2 Corinthians 11:23.
God had counted him faithful, and had put him into the ministry. He had
been a useful minister of Christ unto them; they had found full proofs
of his ministry: Are they ministers of Christ? I am more so.
III. He chiefly insists upon this, that he had been an extraordinary
sufferer for Christ; and this was what he gloried in, or rather he
gloried in the grace of God that had enabled him to be more abundant
in labours, and to endure very great sufferings, such as stripes
above measure, frequent imprisonments, and often the dangers
2 Corinthians 11:23.
Note, When the apostle would prove himself an extraordinary minister,
he proves that he had been an extraordinary sufferer. Paul was the
apostle of the Gentiles, and for that reason was hated of the Jews.
They did all they could against him; and among the Gentiles also he met
with hard usage. Bonds and imprisonments were familiar to him; never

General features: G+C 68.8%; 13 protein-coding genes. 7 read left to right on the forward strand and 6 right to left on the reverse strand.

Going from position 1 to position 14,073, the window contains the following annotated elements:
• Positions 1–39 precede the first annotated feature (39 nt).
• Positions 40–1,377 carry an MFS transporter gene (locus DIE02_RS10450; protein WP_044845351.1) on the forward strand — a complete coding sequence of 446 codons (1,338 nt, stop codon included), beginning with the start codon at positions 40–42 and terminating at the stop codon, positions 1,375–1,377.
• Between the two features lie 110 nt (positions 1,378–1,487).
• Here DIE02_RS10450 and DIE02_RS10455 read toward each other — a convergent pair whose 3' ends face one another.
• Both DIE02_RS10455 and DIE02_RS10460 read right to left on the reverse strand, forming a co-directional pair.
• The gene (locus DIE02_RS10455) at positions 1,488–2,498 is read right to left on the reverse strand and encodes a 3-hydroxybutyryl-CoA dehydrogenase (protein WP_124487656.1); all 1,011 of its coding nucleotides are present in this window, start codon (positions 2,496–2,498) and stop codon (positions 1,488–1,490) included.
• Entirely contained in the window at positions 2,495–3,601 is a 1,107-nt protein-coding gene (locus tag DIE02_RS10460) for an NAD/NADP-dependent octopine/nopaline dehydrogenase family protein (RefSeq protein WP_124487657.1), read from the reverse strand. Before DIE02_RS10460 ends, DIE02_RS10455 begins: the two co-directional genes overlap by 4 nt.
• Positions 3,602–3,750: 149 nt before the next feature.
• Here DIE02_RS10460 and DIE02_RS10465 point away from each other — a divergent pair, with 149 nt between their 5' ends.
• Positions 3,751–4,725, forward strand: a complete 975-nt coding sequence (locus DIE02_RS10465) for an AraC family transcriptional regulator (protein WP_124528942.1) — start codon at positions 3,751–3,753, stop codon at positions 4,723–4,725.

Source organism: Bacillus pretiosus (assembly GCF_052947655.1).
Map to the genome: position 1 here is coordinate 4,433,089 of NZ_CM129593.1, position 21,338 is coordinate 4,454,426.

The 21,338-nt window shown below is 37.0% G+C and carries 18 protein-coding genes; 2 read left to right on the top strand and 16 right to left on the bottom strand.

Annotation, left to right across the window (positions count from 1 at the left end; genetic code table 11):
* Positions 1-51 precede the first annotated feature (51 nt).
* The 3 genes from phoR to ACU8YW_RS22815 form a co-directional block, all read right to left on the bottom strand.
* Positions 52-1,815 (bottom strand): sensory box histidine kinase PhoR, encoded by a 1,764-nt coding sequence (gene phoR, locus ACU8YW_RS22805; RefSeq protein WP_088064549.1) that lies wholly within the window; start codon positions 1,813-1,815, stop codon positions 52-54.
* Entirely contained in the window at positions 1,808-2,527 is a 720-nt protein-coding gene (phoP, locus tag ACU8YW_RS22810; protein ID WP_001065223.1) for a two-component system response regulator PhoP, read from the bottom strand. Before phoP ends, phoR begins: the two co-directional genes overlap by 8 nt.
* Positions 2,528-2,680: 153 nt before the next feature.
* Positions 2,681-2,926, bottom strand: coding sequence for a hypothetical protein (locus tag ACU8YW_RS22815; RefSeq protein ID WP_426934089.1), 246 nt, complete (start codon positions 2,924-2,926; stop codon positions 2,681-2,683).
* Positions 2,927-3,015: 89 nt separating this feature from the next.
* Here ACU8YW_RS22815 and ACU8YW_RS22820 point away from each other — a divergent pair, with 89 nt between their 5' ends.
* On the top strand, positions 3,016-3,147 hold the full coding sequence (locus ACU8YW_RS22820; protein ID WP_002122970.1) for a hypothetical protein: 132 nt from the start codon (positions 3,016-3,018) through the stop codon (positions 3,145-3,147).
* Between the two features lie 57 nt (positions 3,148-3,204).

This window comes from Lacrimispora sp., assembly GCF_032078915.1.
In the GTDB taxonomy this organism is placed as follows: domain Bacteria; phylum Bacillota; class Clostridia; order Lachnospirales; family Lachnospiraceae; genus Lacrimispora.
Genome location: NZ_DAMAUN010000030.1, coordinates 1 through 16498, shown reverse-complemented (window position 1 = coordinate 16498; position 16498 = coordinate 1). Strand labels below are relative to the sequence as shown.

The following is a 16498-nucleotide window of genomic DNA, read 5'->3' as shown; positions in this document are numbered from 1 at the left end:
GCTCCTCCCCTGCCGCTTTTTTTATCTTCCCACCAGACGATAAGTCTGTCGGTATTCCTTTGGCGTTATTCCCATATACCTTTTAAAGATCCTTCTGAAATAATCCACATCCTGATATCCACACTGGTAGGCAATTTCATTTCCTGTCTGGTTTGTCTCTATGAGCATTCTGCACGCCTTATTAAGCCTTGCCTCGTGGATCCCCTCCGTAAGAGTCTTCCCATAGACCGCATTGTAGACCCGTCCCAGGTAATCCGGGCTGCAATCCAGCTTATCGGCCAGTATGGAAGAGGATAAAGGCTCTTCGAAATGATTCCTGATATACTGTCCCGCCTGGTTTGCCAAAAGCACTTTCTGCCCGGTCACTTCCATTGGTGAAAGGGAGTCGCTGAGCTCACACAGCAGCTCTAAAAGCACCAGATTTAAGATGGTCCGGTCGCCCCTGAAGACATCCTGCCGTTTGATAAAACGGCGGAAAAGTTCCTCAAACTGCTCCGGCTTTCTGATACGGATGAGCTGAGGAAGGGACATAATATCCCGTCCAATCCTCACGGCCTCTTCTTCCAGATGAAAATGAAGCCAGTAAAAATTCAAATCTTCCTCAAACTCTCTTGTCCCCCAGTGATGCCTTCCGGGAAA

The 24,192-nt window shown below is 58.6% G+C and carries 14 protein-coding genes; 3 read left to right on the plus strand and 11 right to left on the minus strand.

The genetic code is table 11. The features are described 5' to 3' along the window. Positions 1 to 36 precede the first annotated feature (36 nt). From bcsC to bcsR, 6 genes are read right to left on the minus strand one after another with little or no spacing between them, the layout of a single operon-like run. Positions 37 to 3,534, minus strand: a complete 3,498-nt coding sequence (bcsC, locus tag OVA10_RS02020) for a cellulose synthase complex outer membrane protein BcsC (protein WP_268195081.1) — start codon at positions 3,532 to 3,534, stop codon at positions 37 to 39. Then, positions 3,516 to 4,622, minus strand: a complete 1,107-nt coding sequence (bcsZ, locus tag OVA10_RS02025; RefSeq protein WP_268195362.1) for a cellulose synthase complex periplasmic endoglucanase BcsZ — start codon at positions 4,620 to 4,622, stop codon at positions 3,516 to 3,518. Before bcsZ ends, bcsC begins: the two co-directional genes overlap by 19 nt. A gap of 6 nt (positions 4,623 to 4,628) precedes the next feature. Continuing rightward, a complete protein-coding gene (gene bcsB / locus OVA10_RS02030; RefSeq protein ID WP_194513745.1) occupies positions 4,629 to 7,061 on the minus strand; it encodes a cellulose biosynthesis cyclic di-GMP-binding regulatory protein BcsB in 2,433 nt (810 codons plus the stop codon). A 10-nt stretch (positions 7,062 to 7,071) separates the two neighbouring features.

was the most notorious malefactor more frequently in the hands of
public justice than Paul was for righteousness' sake. The jail and the
whipping-post, and all other hard usages of those who are accounted the
worst of men, were what he was accustomed to. As to the Jews, whenever
he fell into their hands, they never spared him. Five times he
fell under their lash, and received forty stripes save one,
2 Corinthians 11:24.
Forty stripes was the utmost their law allowed
but it was usual with them, that they might not exceed, to abate one at
least of that number. And to have the abatement of one only was all the
favour that ever Paul received from them. The Gentiles were not tied up
to that moderation, and among them he was thrice beaten with
rods, of which we may suppose once was at Philippi,
Once he was stoned in a popular tumult, and was taken up for